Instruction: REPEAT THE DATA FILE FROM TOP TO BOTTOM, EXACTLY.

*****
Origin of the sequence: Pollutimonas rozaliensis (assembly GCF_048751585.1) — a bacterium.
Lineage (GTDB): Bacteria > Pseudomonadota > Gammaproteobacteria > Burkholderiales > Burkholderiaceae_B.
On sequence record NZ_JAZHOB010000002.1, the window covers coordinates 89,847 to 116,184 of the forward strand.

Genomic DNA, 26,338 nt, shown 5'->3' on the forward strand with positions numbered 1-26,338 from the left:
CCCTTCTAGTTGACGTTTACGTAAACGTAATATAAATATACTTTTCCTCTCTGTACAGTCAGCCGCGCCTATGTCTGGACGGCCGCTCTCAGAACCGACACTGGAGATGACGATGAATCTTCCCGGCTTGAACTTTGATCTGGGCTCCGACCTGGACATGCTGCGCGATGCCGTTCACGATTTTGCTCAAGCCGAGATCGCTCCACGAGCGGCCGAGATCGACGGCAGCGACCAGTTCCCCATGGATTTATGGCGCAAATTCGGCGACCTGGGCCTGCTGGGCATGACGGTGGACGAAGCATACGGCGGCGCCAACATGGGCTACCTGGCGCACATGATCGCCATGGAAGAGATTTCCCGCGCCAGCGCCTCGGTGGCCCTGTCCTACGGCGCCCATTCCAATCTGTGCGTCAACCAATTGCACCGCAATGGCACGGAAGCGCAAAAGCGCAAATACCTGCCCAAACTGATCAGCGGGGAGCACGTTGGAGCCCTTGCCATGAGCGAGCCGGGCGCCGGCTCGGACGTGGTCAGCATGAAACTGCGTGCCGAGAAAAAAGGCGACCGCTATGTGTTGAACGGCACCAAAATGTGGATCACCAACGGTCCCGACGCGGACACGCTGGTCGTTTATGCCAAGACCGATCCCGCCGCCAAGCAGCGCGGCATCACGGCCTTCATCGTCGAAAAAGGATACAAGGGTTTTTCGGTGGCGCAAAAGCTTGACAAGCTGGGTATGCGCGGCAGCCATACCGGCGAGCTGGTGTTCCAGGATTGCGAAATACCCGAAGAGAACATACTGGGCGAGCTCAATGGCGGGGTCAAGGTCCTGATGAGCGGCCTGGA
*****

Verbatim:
Origin of the sequence: Pollutimonas rozaliensis (assembly GCF_048751585.1) — a bacterium.
Lineage (GTDB): Bacteria > Pseudomonadota > Gammaproteobacteria > Burkholderiales > Burkholderiaceae_B.
On sequence record NZ_JAZHOB010000002.1, the window covers coordinates 89,847 to 116,184 of the forward strand.

Genomic DNA, 26,338 nt, shown 5'->3' on the forward strand with positions numbered 1-26,338 from the left:
CCCTTCTAGTTGACGTTTACGTAAACGTAATATAAATATACTTTTCCTCTCTGTACAGTCAGCCGCGCCTATGTCTGGACGGCCGCTCTCAGAACCGACACTGGAGATGACGATGAATCTTCCCGGCTTGAACTTTGATCTGGGCTCCGACCTGGACATGCTGCGCGATGCCGTTCACGATTTTGCTCAAGCCGAGATCGCTCCACGAGCGGCCGAGATCGACGGCAGCGACCAGTTCCCCATGGATTTATGGCGCAAATTCGGCGACCTGGGCCTGCTGGGCATGACGGTGGACGAAGCATACGGCGGCGCCAACATGGGCTACCTGGCGCACATGATCGCCATGGAAGAGATTTCCCGCGCCAGCGCCTCGGTGGCCCTGTCCTACGGCGCCCATTCCAATCTGTGCGTCAACCAATTGCACCGCAATGGCACGGAAGCGCAAAAGCGCAAATACCTGCCCAAACTGATCAGCGGGGAGCACGTTGGAGCCCTTGCCATGAGCGAGCCGGGCGCCGGCTCGGACGTGGTCAGCATGAAACTGCGTGCCGAGAAAAAAGGCGACCGCTATGTGTTGAACGGCACCAAAATGTGGATCACCAACGGTCCCGACGCGGACACGCTGGTCGTTTATGCCAAGACCGATCCCGCCGCCAAGCAGCGCGGCATCACGGCCTTCATCGTCGAAAAAGGATACAAGGGTTTTTCGGTGGCGCAAAAGCTTGACAAGCTGGGTATGCGCGGCAGCCATACCGGCGAGCTGGTGTTCCAGGATTGCGAAATACCCGAAGAGAACATACTGGGCGAGCTCAATGGCGGGGTCAAGGTCCTGATGAGCGGCCTGGA